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Deal for Cetera Takes Advisors By Surprise

The 6,600 advisors in Cetera Financial Group’s network were caught by surprise Thursday by news of a planned sale to RCS Capital.

“I’m sure my advisors are going to be aggravated,” says John Brackett, referring to the hundreds of advisors he manages at San Francisco practice BAR Financial.

He got the news from one of his East Coast representatives in the morning just as he was stepping off an exercise bike. “I was like, ‘What?’ ” Brackett says.

Neither Cetera Chief Executive Valerie Brown nor Nicholas Schorsch, chairman of RCS Capital, responded to multiple requests for comment on the deal in general, or on Cetera advisors' reaction in particular.

If approved by regulators, the $1.15 billion deal would make RCS Capital, also known as RCAP Holdings, the equivalent of the second-largest independent broker-dealer in the country -- after LPL Financial -- by number of advisors. The newly combined retail advice platform will have approximately $1.7 billion in revenue, 8,900 advisors, $191 billion in assets and 2.6 million clients, company executives said at Thursday's press conference.

The Cetera deal comes on the heels of RCAP’s purchase of independent B-D First Allied Holdings and several other smaller IBDs last year.


The deal took some Cetera advisors aback, partly because the four firms that make up the Cetera network went through a highly publicized rebranding -- putting the Cetera label on each firm’s official name -- less than a year and a half ago.

“We just went through all that crap,” Brackett says. “I don’t want to do that again.”

But he and other Cetera advisors also think the RCAP deal could be a good thing.  After having listened to a conference call with the leadership of Cetera and its current parent, private equity firm Lightyear Capital, advisor Dave Hubbard concludes that “it’s going to be business as usual on a day-to-day basis. … They are going to do what they can to help us grow.”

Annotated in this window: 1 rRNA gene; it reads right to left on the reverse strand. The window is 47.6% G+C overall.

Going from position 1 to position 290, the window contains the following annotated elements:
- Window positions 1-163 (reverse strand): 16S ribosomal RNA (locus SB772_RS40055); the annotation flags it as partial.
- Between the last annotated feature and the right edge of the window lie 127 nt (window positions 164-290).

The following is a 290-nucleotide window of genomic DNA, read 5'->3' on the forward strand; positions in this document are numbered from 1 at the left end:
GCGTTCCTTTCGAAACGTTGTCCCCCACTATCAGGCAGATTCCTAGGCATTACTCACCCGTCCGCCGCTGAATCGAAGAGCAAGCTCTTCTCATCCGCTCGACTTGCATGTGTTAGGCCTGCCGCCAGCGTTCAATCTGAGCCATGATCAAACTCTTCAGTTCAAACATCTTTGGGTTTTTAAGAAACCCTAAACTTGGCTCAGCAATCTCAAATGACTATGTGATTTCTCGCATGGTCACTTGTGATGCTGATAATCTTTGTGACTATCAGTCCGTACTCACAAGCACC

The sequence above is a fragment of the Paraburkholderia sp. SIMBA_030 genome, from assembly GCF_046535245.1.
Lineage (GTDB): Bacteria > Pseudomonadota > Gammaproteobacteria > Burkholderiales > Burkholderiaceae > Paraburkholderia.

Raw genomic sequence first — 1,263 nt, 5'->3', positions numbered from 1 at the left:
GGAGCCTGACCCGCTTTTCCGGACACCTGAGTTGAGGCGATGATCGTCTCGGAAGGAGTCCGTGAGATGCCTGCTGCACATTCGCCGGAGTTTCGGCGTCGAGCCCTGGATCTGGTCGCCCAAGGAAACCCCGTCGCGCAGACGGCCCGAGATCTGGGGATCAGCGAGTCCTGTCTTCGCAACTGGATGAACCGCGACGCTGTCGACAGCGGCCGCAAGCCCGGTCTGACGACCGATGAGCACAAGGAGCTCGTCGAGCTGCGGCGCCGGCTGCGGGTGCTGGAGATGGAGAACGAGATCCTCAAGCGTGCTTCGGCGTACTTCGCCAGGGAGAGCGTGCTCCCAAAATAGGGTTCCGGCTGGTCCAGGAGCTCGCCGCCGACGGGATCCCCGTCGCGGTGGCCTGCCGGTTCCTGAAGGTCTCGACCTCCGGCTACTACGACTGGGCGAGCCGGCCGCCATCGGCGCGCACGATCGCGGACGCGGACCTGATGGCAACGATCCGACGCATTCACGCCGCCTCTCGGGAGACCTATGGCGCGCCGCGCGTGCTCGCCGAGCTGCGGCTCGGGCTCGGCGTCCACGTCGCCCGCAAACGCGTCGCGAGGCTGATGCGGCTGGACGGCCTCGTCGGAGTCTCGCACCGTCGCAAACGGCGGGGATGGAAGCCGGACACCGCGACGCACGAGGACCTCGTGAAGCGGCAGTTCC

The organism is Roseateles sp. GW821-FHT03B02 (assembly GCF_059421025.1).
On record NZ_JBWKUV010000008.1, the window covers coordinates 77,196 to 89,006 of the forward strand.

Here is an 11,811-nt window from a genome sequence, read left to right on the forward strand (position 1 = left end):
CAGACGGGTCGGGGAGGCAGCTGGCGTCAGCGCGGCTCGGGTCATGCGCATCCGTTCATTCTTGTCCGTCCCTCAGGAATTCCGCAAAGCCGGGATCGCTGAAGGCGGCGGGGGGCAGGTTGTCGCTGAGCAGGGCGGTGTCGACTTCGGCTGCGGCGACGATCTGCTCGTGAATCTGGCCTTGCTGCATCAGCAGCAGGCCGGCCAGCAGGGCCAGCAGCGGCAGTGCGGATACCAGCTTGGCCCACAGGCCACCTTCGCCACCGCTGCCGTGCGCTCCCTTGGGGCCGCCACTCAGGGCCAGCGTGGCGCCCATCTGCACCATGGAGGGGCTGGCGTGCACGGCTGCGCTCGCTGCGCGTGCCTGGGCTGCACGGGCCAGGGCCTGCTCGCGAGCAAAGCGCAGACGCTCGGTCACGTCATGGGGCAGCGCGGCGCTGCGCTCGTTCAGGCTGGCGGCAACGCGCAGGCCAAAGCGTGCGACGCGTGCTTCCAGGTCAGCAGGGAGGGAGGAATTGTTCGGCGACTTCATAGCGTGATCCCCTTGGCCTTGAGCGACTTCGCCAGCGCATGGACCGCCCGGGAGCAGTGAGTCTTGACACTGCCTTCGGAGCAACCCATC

Hubbard, the president of Exemplar Financial Network in Crystal Lake, Ill.,  also praised the leadership of RCAP -- which, until it began acquiring independent B-Ds last year, was best known as an innovator in non-traded REITs -- as “very creative entrepreneurial people that have done remarkable things in the real estate area.”

“Time will tell as to how the B-D acquisitions work out,” Hubbard says. “But if they keep all of our management in place, you’ve got some of the best management in the business running our firm.”

That's one of the reasons that Cameron Thornton of Cameron Thornton Associates in Burbank, Calif., says he's excited about Cetera's new owners.

"Being acquired by a company of the stature of RCAP, I think it’s going to be terrific," Thornton says. "My understanding is there will be absolutely no change in the Cetera leadership. There will be no change on the field."


The deal also ends a guessing game about when Cetera's private equity ownership would spin the network off as a public company; RCAP is already publicly traded. “We know the endgame now,” Brackett says.

He says he’s not worried about the management of Cetera going forward. His firm’s IBD has been bought out three times thus far, he says, and none of these transactions materially affected its performance.

“From my perspective, I don’t really give a crap. At BAR Financial, we are big enough,” Brackett says. “So now I am going to sit back and say [to RCAP], ‘Who are you? What do you want from me?’"

If the answer isn’t satisfactory, Hubbard says, advisors can always leave. “If something happened,” he says, “we would have options to do something different.”

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